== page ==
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This content will become publicly available on June 15, 2024

Title: Exploring mechanochemical reactions at the nanoscale: theory versus experiment
Mechanochemical reaction pathways are conventionally obtained from force-displaced stationary points on the potential energy surface of the reaction. This work tests a postulate that the steepest-descent pathway (SDP) from the transition state to reactants can be reasonably accurately used instead to investigate mechanochemical reaction kinetics. This method is much simpler because the SDP and the associated reactant and transition-state structures can be obtained relatively routinely. Experiment and theory are compared for the normal-stress-induced decomposition of methyl thiolate species on Cu(100). The mechanochemical reaction rate was calculated by compressing the initial- and transition-state structures by a stiff copper counter-slab to obtain the plots of energy versus slab displacement for both structures. The reaction rate was also measured experimentally under compression using a nanomechanochemical reactor comprising an atomic-force-microscopy (AFM) instrument tip compressing a methyl thiolate overlayer on Cu(100) (the same system for which the calculations were carried out). The rate was measured from the indent created on a defect-free region of the methyl thiolate overlayer, which also enabled the contact area to be measured. Knowing the force applied by the AFM tip yields the reaction rate as a function of the contact stress. The result agrees well with the theoretical prediction without the use of adjustable parameters. This confirms that the postulate is correct and will facilitate the calculation of the rates of more complex mechanochemical reactions. An advantage of this approach, in addition to the results agreeing with the experiment, is that it provides insights into the effects that control mechanochemical reactivity that will assist in the targeted design of new mechanochemical syntheses.  more » « less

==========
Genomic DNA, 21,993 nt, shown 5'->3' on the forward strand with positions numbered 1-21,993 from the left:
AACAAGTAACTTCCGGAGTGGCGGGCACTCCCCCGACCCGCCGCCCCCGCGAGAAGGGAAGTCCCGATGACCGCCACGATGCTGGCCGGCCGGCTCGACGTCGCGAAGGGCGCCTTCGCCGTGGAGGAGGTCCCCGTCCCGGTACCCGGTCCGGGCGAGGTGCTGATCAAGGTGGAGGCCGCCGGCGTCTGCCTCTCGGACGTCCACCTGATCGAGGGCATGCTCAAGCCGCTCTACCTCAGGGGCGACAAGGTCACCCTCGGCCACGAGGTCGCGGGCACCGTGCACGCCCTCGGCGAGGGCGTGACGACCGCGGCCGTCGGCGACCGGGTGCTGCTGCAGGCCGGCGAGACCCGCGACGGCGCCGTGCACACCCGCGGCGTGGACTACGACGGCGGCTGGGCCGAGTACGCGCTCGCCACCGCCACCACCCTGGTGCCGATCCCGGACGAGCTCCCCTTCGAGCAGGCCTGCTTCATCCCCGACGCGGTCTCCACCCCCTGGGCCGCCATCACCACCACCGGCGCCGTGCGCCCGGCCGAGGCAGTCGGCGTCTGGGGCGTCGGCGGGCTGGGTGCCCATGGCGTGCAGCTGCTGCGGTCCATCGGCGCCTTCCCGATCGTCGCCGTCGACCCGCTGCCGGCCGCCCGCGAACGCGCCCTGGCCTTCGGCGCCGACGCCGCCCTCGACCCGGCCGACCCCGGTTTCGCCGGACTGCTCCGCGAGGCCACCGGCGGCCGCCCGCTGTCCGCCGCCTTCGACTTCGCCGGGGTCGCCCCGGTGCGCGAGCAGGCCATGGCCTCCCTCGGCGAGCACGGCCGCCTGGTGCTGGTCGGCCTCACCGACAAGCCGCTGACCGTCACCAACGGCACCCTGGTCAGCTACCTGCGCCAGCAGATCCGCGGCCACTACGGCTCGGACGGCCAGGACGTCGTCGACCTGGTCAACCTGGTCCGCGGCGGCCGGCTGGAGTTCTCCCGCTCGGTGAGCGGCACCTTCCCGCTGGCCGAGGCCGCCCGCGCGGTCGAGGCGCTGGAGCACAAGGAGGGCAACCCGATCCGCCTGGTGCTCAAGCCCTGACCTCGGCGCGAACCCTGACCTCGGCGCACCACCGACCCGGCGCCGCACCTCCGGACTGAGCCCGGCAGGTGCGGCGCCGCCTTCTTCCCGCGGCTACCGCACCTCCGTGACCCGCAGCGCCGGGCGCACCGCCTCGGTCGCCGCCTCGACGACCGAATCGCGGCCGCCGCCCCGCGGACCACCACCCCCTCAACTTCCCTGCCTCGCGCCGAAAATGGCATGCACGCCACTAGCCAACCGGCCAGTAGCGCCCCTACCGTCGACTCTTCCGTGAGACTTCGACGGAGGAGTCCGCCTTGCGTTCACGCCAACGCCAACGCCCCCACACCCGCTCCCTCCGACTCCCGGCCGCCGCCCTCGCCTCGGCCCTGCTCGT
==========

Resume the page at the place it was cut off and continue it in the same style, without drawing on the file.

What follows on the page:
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Date Published:
Journal Name:
Physical Chemistry Chemical Physics
Page Range / eLocation ID:
15855 to 15861
Medium: X
Sponsoring Org:
National Science Foundation
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